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5 Recipes to Make the Most of Your Cucumber Harvest

Many of you who have started gardens are undoubtedly wondering what to do with all of your summer’s bounty. If you have an abundance of cucumbers, look no further. These five delicious recipes will soon become favorites among your household.

Many of you who have started gardens are undoubtedly wondering what to do with all of your summer’s bounty.

Aside from enjoying them fresh from the garden, cucumbers can add a fresh taste to your favorite salads, sauces, and dips. As well, you can enjoy the health benefits that cucumbers bring. They have an abundance of health benefits ranging from re-hydrating the body, providing a decent amount of vitamin B, providing 10% of your daily amount for vitamin C, helps with hangovers, arthritis, weight loss and more.

If you have an abundance of cucumbers, look no further. These five delicious recipes will soon become favorites among your household.


(Makes 6-quart jars)

  • 3/4 pickling spice
  • 2 to 3 bunches fresh dill, divided
  • 10 lbs. pickling cucumbers, trimmed
  • 1 1/2 cups pickling or canning salt
  • 2 cups white vinegar
  • 32 cups water
  • 6 garlic cloves
  1. In a large clean crock or glass or stainless steel container, place half of the pickling spice and one bunch of dill. Add cucumbers, leaving at least 4 inches of space between cucumbers and rim of the container.
  2. In a large stainless steel pot, combine pickling salt, vinegar, and water. Bring to a boil over medium-high heat, stirring to dissolve salt. Remove from heat and let cool to room temperature.
  3. Ladle pickling liquid over cucumbers to cover. Place remaining dill and pickling spices over the top. Add garlic, if using. Place a large clean inverted plate on top of cucumbers and weigh down with two or three-quart jars filled with water and capped. Cover with a clean heavy towel. Let stand in a cool place for about 3 weeks, until cucumbers are well flavored with dill and clear throughout. Every day, remove any scum that has formed. During fermentation, gas bubbles will form. When bubbling ceases, fermentation is complete.

            To Can Pickles: 

  1. Prepare canner, jars, and lids.
  2. Drain pickles, reserving brine. Set pickles aside. Strain brine into a large stainless steel pot. Bring to a boil over medium-high heat. Reduce heat and boil gently for 5 minutes.
  3. Pack pickles into hot jars to a generous 1/2 inch of the top of the jar. Ladle hot pickling liquid into jar to cover pickles, leaving 1/2 headspace. Remove air bubbles and adjust headspace, if necessary, by adding hot pickling liquid. Wipe rim. Center lid on the jar. Screw band down until resistance is met, then increase to fingertip tight.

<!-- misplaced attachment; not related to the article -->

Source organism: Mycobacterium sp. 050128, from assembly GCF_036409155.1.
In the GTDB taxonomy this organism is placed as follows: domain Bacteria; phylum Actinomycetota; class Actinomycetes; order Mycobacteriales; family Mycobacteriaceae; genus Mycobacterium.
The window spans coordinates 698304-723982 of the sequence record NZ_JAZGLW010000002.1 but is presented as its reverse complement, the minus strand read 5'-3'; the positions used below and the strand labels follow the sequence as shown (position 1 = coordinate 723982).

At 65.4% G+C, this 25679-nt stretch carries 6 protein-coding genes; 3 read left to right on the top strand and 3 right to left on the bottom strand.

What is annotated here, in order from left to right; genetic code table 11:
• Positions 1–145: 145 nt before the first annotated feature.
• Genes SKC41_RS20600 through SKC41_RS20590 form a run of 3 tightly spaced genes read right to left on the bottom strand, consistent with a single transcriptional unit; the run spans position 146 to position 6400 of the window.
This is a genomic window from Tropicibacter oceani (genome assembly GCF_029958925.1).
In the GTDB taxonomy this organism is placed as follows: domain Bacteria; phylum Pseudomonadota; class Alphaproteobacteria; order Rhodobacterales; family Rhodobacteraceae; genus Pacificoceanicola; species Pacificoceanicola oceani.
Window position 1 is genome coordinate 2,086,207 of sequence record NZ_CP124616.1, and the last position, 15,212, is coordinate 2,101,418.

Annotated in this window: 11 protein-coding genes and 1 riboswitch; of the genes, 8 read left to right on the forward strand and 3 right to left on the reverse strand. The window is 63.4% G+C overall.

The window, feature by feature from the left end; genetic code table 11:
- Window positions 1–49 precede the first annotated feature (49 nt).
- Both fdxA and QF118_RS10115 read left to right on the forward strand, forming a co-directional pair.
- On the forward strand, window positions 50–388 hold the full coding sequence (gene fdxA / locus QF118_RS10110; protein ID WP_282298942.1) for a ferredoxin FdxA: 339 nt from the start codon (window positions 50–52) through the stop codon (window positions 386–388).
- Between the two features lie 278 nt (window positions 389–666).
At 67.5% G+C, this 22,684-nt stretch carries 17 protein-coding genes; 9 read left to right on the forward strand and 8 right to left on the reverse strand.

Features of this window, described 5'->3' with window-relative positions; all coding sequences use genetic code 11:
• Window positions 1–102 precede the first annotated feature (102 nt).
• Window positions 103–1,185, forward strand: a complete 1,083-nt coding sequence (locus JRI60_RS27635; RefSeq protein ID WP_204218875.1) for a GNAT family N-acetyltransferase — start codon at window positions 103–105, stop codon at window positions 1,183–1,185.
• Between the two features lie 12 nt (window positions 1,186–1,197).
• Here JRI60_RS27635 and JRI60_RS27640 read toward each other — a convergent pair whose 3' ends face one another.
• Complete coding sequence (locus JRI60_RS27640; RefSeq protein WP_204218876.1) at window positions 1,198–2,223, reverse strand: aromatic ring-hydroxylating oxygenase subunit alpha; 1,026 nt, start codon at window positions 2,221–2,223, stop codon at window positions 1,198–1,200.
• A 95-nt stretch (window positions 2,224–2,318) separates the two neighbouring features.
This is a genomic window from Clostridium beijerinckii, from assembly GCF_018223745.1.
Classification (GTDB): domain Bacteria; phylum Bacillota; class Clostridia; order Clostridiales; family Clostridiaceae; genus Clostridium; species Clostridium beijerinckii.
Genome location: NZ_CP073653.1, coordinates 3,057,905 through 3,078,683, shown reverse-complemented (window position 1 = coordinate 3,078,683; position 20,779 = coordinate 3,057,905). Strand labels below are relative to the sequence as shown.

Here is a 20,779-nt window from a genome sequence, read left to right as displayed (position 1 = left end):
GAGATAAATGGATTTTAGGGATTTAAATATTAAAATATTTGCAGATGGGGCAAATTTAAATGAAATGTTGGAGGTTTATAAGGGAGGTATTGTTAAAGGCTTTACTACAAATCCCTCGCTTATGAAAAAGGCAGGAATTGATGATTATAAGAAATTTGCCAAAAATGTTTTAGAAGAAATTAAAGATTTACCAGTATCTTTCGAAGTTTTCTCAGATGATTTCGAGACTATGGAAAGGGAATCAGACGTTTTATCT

4. Place jars in canner, ensuring they are completely covered with water. Bring to a boil and process for 15 minutes. Remove canner lid and wait 5 minutes to remove jars. Cool and store.

Source: Ball’s Complete Book of Home Preserving



(Makes 8 servings)

  • 4 cup peeled, seeded, and thinly sliced cucumbers
  • 2 teaspoons season salt
  • 1 1/2 cups Greek yogurt
  • 1 1/2 cups mayonnais
  • 2 tablespoons finely grated sweet onion
  • 1 1/2 tablespoons grated garlic
  • 3/4 cups fresh basil, chopped finely
  • 1/2 cups buttermilk
  • 1/4 cups fresh lemon juice
  • 1 tablespoons sugar
  • salt and pepper to taste
  1. Toss together the cucumbers and salt and drain in a colander for 30 minutes.
  2. Whisk together the yogurt and remaining ingredients. Stir in cucumbers; allow to stand for 30 minutes.
  3. Refrigerate for up to 2 days.
  4. Serve on our favorite salad.


(Makes 3 cups)

  • 2 cucumbers (1 1/2 pounds)—halved, seeded and cut into 1/2-inch diced
  • 6 ounces feta cheese, crumbled
  • 2 cups Greek Yogurt (we use Fage)
  • 2 tablespoons heavy cream
  • 2 tablespoons fresh lemon juice
  • 1/2 cup finely chopped mint
  • 1 1/2 teaspoons fresh dill, finely chopped
  • 1 1/2 teaspoons garlic, finely minced
  • 1 tablespoon fresh oregano, chopped
  • Salt and freshly ground pepper
  1. Cut cucumber in half, lengthwise. Use a spoon to scrape out the seeds then discard them. Grate cucumber.
  2. Scatter grated cucumber over a clean dishcloth (or paper towels). Sprinkle with 1/4 teaspoon of salt. Allow to sit at least 10 minutes. Then, gather up the corners of the dishcloth and squeeze as much liquid from grated cucumber as possible.
  3. In a medium bowl, combine squeezed cucumber with yogurt, lemon juice, chopped herbs, garlic and the feta cheese. Season with 3/4 teaspoon of salt then taste and adjust as necessary with more salt. (We used about 1 1/4 teaspoons).
  4. Cover and refrigerate 2 to 4 hours to develop flavor.
  5. Serve with toasted pita bread, pita chips, crackers or as a sandwich spread.


(Makes 3-4 servings)

  • 2 medium cucumbers, peeled, seeded and thinly sliced
  • 1/4 cup rice vinegar
  • 1 teaspoon sugar
  • 1/4 teaspoon salt
  • 2 tablespoons sesame seeds, toasted
  • 1/4 teaspoon powdered ginger
  1. Peel cucumbers, remove seeds and slice the cucumbers in half lengthwise
  2. Place in a double layer of paper towel and squeeze gently to remove any excess moisture.
  3. Combine vinegar, sugar, and salt in a medium bowl, stirring to dissolve. Add the cucumbers and sesame seeds; toss well to combine. Serve immediately.


(Makes 2 1/2 liters)

  • 2-liter Sprite or Gingerale
  • 1 cucumber, thinly sliced
  • 1 can (12 oz.) frozen/slightly thawed limeade
  1. In a large pitcher, add all ingredients and stir gently. Refrigerate and allow flavors to develop – about 1 hour.
  2. Serve cold with ice.



This article was originally published at Ready Nutrition™ on July 24th, 2013

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